Capacitors subjected to plasma polymerization were subsequently unwound and examined by both optical and electron micrography. Presence of the polymer caused the polypropylene film to adhere to the aluminum foil at local sites on the surface. In some instances (especially as to those samples discharges in acrylonitrile vapor) presence of polymer in occasional voids formed by folds or creases in the foil could be clearly seen with the unaided eye. Closer examination revealed that the polymer had been deposited, not as a film, but as a mass of thin adherent particles, each presumably marking the site of an individual discharge. This is visible in the photomicrographs of FIGS. 1 and 3 which show deposits, on polypropylene film and aluminum foil, of acrylonitrile polymer and vinylidene fluoride polymer respectively, FIGS. 1 and 3 being the results of optical micrography.
Fig. 1 shows that a large concentration of polymer has been produced at the edges of the aluminum foil in the vicinity of a corner of the foil, each edge being a highly stressed region. Although most of the discharges at the 100 picocoulomb level have given rise to solid deposits in the bulk of the unit, FIG. 1 provides evidence of some discharges having occurred at the foil edges. These deposits are visible in FIG. 1 as two white, approximately orthogonal lines. Additionally, some polymeric deposits are visible as a white area on the region where the foil had overlaid the film, extending onto the film beyond the foil region. The deposition of polymer is further confirmed by the optical micrograph of FIG. 2 which shows deposits of acrylonitrile polymer generated internally on the foil, and by the optical micrograph of FIG. 3 which shows deposits of vinylidene fluoride polymer generated internally on the foil and at the foil edges.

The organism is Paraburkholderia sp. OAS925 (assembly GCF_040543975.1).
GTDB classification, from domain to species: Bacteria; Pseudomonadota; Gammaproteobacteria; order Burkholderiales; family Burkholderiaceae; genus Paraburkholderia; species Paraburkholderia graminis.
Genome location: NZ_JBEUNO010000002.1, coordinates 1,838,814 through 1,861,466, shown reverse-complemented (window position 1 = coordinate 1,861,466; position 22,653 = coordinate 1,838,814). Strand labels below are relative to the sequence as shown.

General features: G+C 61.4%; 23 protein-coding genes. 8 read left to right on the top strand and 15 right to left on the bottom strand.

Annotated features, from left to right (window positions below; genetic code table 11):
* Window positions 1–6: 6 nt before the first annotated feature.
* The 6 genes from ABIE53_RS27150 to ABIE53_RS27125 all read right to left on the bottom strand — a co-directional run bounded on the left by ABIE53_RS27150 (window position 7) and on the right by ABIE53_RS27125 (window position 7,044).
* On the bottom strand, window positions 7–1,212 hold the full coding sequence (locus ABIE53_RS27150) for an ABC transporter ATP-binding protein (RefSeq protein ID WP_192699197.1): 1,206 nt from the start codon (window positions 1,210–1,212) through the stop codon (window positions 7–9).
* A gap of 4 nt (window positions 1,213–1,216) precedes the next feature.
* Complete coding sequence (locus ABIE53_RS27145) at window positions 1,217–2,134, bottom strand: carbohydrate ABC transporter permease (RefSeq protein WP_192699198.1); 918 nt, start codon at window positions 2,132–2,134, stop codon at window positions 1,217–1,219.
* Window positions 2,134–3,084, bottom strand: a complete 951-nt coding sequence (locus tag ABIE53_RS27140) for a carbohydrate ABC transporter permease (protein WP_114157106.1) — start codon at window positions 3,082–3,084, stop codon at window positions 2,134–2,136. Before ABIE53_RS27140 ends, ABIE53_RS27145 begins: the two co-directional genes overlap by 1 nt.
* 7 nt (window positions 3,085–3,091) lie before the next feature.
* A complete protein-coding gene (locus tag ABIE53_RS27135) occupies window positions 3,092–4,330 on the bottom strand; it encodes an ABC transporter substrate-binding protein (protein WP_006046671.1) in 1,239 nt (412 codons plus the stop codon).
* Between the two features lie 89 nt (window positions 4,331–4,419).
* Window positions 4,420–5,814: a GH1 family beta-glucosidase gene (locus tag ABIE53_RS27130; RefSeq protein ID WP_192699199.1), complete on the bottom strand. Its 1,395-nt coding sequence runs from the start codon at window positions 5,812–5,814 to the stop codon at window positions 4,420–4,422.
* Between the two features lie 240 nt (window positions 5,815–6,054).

The foregoing describes a method of fabricating liquid-impregnated or gas-filled capacitors and transformers exhibiting exceptionally high corona-start voltages. These high corona-start voltages are achieved by forming solid polymer in capacitor rolls, transformer cores, and sheetwound transformer coils at the regions of most intense electric field therein. The solid dielectric blocks electron emission into liquid dielectric, decreases local electric fields, and increases breakdown strength near surfaces having high field intensities in gas-filled capacitors and transformers. Because of the desirable results achieved by the invention, it may also be useful in high voltage power cables.
While only certain preferred features of the invention have been shown by way of illustration, many modifications and changes will occur to those skilled in the art. It is, therefore, to be understood that the appended claims are intended to cover all such modifications and changes as fall within the true spirit of the invention.
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|U.S. Classification||427/458, 427/569, 427/80, 427/81, 264/483, 522/187, 361/323, 522/177, 427/79, 427/490, 427/580, 522/172, 427/116|